Assess your environment and tell your story using maps in TerraClim. The TerraClim platform is an integrated resource database with a user-friendly interface, where users can obtain pertinent information about climate, terrain and soils to aid long- and short-term agricultural decision-making.

 

Is it all doom and gloom?

Average global temperatures across land and ocean surfaces continue to increase at an alarming rate, with 18 of the 19 warmest years in the 138-year record (1880 – 2018) having occurred since 2001. The warmest year on record is 2016, followed by 2017, 2015 and 2018, respectively. Annual warming seems to be driven by the warming in the first and last four months of a year. The January temperatures of the last four years ranked among the five highest on record. Africa had its fourth highest continental temperatures on record in 2018, with many coastal countries experiencing droughts in the recent years. From a regional perspective, the Western Cape has been experiencing a warming trend of between 1 – 2°C (for the period 1984 – 2015). These increases are driven by maximum temperature increases and temperatures are projected to increase further, by as much as 1.5°C along the coast and 3°C inland by 2050. Conditions are exacerbated by a decreasing trend in annual rainfall over the last decade, with the past few seasons experiencing the most severe drought in 100 years. Climatic indices used to summate the seasonal growing temperatures have showed significant increases. This trend is continuing and is shifting the climate zone demarcations for viticulture. However, in the context of climate change, seasonal summations are not enough to quantify the impact of temperature shifts on the grapevine. A higher temporal resolution of weather conditions are required, as the most significant increase in temperatures are in the months of December, January and March. Compounding this is an increase in seasonal variability, which is changing the tempo of growth and ripening, grape composition and occurrence of diseases. Over recent years, the seasonal adaptations required to meet these conditions have resulted in the average industry production cost being higher than the producer’s income, often resulting in reduced new investment, long-term vineyard establishment and in extreme cases, farm closure/sales. Temperature data required at a daily/hourly interval are needed to better understand these changes and to inform adjustments of existing practices.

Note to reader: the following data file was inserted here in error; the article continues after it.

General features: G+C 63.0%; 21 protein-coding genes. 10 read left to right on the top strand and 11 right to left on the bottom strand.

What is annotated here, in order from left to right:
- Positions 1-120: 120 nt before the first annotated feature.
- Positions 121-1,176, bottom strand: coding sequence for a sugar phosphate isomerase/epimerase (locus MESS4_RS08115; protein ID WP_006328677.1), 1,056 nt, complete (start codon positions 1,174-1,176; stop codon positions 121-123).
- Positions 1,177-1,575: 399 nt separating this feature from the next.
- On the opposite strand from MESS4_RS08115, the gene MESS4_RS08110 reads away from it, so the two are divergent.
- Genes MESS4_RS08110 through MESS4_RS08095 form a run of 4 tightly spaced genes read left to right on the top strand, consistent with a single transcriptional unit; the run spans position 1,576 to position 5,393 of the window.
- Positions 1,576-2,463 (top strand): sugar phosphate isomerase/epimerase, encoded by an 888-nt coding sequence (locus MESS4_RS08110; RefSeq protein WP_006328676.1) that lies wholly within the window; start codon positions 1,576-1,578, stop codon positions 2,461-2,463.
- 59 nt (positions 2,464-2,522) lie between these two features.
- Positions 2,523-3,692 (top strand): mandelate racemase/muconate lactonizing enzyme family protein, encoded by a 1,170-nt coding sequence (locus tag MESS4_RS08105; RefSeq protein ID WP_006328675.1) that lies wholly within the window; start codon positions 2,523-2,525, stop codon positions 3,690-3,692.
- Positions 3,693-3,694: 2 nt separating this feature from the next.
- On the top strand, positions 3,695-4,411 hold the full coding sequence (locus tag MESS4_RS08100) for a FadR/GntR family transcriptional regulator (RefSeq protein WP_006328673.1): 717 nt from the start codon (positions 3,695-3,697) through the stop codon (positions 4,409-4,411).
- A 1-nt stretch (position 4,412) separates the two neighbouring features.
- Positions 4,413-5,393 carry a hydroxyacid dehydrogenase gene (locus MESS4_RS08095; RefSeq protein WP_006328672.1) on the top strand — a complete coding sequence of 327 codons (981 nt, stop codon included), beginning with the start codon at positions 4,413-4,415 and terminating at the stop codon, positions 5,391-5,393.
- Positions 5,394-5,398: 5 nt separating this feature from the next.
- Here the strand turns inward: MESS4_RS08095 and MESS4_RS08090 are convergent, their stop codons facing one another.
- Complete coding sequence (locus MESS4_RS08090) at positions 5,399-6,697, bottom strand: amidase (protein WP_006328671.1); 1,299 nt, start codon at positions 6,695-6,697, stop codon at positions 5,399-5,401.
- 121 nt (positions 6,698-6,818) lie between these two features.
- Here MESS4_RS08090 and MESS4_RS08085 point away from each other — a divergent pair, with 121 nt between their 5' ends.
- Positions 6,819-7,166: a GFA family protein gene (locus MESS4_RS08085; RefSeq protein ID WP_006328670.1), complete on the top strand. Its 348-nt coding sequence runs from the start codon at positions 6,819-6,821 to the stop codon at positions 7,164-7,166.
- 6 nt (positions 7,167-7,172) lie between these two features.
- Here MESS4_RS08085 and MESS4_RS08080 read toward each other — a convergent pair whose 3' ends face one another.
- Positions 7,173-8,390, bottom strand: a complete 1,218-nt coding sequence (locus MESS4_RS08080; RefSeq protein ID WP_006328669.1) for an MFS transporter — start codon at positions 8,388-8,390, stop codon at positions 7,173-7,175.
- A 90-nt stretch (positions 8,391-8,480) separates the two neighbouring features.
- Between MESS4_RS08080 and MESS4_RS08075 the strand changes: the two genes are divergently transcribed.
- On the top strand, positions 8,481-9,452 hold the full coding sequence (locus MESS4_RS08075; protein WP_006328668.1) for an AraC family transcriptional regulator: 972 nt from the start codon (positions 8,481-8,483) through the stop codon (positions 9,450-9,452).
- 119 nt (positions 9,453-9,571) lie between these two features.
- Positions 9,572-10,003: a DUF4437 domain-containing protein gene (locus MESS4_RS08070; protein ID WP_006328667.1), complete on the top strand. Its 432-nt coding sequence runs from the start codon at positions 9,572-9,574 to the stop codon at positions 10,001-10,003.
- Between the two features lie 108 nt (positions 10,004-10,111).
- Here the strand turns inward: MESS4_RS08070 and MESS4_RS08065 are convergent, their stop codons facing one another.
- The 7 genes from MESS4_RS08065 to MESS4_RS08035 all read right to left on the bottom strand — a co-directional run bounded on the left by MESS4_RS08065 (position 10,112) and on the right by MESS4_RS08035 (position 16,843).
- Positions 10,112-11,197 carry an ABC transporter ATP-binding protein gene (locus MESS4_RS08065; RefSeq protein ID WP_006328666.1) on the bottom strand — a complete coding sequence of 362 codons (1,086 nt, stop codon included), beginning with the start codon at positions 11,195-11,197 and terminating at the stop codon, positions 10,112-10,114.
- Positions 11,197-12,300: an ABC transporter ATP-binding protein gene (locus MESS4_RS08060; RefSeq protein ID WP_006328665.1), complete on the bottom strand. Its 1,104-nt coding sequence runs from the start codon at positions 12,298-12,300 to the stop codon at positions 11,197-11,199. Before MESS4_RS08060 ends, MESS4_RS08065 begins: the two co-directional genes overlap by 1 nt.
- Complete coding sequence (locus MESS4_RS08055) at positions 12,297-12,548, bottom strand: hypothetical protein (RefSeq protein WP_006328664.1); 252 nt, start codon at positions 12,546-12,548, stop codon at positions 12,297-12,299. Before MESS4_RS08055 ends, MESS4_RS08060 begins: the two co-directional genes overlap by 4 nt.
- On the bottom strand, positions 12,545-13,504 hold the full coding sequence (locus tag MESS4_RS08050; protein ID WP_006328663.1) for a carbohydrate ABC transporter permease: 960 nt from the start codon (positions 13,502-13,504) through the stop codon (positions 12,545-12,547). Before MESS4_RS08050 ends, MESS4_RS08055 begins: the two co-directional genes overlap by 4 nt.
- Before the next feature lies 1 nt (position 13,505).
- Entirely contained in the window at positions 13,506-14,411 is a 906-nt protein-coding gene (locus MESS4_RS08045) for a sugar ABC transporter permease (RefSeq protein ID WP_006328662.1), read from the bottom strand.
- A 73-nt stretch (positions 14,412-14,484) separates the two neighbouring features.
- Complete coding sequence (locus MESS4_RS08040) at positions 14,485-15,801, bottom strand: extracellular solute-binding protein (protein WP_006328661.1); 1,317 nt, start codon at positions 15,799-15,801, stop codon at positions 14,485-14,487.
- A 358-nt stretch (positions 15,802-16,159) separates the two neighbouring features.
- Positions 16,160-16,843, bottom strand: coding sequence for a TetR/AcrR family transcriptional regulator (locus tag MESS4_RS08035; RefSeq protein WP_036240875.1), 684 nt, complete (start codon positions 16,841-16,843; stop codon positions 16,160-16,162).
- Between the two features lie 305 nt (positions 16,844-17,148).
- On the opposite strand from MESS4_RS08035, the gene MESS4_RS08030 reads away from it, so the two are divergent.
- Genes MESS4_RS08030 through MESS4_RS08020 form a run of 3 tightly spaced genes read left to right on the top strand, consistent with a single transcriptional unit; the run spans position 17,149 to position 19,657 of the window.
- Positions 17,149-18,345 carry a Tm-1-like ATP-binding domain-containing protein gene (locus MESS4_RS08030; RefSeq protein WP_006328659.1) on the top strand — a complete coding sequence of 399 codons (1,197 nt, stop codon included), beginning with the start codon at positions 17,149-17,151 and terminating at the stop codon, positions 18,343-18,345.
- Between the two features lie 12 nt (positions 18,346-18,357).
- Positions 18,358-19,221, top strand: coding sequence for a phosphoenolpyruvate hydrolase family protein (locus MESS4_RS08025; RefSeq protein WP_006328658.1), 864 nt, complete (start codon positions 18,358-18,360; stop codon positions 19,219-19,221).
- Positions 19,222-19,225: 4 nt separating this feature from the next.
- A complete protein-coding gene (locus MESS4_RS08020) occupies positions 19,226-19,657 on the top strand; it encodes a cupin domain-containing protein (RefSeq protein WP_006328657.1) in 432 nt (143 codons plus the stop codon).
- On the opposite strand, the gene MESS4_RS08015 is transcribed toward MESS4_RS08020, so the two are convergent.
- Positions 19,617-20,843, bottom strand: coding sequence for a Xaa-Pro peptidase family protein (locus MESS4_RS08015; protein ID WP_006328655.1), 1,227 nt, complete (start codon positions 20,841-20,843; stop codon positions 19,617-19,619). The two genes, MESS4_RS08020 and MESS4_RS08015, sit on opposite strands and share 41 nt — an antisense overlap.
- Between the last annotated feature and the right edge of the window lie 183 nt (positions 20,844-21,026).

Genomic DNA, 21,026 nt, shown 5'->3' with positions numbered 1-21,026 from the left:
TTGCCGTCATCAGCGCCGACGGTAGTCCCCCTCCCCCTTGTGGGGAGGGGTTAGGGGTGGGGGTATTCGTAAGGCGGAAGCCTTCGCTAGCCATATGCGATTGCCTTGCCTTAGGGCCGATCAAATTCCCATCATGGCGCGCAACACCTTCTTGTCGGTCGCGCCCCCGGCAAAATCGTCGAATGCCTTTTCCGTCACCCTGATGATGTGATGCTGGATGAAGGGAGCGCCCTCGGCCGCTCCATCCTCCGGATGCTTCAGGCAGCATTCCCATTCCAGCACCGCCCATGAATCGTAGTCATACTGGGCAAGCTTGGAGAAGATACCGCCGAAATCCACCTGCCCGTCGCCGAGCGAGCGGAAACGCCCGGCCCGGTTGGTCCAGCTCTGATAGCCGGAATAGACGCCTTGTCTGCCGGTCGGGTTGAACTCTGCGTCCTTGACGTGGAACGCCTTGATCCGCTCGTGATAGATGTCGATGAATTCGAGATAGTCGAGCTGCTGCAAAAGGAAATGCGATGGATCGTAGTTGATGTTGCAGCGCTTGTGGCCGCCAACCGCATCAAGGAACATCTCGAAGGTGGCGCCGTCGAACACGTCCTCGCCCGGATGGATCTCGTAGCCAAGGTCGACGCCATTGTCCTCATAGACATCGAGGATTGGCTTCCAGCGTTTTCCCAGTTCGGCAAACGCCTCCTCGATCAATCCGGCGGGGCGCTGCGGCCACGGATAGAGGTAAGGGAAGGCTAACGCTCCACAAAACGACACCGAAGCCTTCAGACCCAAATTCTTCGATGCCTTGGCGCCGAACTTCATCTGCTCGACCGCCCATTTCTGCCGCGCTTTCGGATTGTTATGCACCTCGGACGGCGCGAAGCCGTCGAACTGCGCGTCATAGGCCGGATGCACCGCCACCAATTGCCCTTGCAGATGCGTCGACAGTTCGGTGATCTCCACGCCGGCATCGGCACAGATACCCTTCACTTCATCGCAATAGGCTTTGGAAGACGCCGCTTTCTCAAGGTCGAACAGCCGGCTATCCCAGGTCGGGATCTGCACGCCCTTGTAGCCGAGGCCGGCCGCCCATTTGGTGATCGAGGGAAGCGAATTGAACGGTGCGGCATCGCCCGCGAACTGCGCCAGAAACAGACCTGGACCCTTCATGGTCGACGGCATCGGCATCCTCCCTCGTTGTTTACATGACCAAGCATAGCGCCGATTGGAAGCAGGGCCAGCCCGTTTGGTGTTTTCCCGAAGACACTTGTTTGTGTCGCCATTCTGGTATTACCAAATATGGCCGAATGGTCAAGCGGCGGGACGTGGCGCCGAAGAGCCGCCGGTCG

Understanding proceeds action

In view of climate change, economic pressures and limited water availability in the agricultural sector, information about the suitability of land for viticulture is paramount to aid long- and short-term decision-making. A 2017 survey conducted among researchers, consultants and producers highlighted the need for accessible data that can support decisions at farm and field level. The absence of a single, integrated database with a user-friendly interface, where viticulturists can obtain pertinent information about climate, as well as terrain and soils, was cited as one of the main obstacles for preparing for the transition of the South African wine industry, necessitated by climate change. However, continuous monitoring of environmental conditions is hampered in the Western Cape by four factors, namely:

  • The expense and logistical difficulties in performing frequent ground-based surveys over an extensive production area.
  • The sparse and irregular distribution of existing weather stations.
  • The inaccessibility (cost) and poor quality of existing weather station data.
  • The province’s complex terrain, which complicates the modelling of the dramatic local climatic variations observed in many wine producing areas.

 

The edgy difference

With the continued goal to improve the understanding of how the climate in the Western Cape is changing and how the grapevine is responding to these changes, the primary aims of the TerraClim project are threefold:

  1. To create a comprehensive database of long-term climate data [in collaboration with weather station custodians, namely iLeaf (http://www.ileaf.co.za/)], standardised in a flexible, query-ready format.
  2. To use this database, in conjunction with very high resolution digital elevation models (DEMs) developed by Stellenbosch University and GeoSmart Space, to interpolate wall-to-wall climate layers at a high enough resolution to inform decision-making at a field level.
  3. To present these climate surfaces as an easy-to-use online mapping tool, the TerraClim website, which allows users to view, query and draw reports of environmental and climatic variables at a field or farm level.